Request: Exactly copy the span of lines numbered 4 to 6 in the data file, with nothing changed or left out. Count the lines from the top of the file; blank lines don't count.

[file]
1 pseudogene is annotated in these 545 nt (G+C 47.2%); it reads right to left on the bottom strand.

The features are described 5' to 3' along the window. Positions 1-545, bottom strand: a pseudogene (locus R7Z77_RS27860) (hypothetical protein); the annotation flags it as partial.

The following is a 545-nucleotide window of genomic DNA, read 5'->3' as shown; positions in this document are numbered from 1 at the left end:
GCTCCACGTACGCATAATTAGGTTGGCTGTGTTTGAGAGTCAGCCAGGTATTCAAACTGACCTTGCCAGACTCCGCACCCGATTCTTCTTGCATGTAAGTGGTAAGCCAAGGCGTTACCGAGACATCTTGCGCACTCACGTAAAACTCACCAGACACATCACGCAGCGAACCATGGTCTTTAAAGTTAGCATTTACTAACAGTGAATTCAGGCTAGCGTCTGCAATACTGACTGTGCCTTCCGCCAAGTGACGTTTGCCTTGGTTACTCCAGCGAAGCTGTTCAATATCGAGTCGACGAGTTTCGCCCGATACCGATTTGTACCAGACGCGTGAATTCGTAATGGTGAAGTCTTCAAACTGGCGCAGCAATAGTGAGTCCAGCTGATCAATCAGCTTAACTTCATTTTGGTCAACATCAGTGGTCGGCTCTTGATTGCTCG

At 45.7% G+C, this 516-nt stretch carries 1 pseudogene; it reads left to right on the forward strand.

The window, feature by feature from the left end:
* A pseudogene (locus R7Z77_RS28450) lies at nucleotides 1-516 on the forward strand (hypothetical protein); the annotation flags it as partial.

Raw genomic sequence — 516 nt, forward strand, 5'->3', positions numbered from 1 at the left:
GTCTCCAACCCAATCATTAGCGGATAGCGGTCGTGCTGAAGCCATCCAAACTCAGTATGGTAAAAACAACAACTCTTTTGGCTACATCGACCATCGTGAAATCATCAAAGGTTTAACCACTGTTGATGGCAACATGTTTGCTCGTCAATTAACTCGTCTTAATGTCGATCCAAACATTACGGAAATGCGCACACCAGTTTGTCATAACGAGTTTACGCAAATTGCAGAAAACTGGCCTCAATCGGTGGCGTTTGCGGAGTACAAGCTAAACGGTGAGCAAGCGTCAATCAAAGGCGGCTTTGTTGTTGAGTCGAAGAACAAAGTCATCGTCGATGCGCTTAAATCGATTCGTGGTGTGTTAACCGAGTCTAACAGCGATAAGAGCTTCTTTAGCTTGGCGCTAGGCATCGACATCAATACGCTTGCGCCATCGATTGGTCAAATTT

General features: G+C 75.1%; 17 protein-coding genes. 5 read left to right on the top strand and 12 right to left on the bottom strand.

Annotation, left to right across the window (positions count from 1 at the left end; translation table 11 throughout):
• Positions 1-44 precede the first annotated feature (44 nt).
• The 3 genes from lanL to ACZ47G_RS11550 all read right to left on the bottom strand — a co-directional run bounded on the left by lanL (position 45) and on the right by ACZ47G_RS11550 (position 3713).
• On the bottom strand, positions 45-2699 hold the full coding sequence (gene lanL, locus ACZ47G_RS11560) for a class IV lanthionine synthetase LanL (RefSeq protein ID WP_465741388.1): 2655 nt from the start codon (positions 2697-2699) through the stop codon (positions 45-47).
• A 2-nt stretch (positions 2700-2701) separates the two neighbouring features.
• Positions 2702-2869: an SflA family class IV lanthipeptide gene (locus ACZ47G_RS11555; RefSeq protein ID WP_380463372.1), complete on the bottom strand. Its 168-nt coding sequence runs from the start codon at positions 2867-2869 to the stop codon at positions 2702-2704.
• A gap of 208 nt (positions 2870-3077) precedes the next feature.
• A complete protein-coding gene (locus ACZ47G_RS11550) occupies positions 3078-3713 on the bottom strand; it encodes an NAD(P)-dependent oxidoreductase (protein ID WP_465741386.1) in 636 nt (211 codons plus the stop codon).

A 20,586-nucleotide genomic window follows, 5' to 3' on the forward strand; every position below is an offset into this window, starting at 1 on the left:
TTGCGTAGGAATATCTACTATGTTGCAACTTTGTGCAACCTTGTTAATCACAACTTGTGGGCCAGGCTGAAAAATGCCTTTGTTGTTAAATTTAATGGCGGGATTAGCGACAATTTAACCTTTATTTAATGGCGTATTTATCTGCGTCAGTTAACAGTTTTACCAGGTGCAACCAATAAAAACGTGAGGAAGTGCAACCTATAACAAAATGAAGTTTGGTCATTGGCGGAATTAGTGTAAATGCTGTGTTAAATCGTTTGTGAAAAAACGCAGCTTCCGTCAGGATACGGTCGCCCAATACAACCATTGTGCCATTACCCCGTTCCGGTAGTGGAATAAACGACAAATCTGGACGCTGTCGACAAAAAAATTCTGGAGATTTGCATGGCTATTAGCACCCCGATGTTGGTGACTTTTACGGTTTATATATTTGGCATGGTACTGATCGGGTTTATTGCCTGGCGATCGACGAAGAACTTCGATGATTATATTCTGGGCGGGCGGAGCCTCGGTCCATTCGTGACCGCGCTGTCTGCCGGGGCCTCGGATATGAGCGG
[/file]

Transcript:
GCTCCACGTACGCATAATTAGGTTGGCTGTGTTTGAGAGTCAGCCAGGTATTCAAACTGACCTTGCCAGACTCCGCACCCGATTCTTCTTGCATGTAAGTGGTAAGCCAAGGCGTTACCGAGACATCTTGCGCACTCACGTAAAACTCACCAGACACATCACGCAGCGAACCATGGTCTTTAAAGTTAGCATTTACTAACAGTGAATTCAGGCTAGCGTCTGCAATACTGACTGTGCCTTCCGCCAAGTGACGTTTGCCTTGGTTACTCCAGCGAAGCTGTTCAATATCGAGTCGACGAGTTTCGCCCGATACCGATTTGTACCAGACGCGTGAATTCGTAATGGTGAAGTCTTCAAACTGGCGCAGCAATAGTGAGTCCAGCTGATCAATCAGCTTAACTTCATTTTGGTCAACATCAGTGGTCGGCTCTTGATTGCTCG

At 45.7% G+C, this 516-nt stretch carries 1 pseudogene; it reads left to right on the forward strand.

The window, feature by feature from the left end: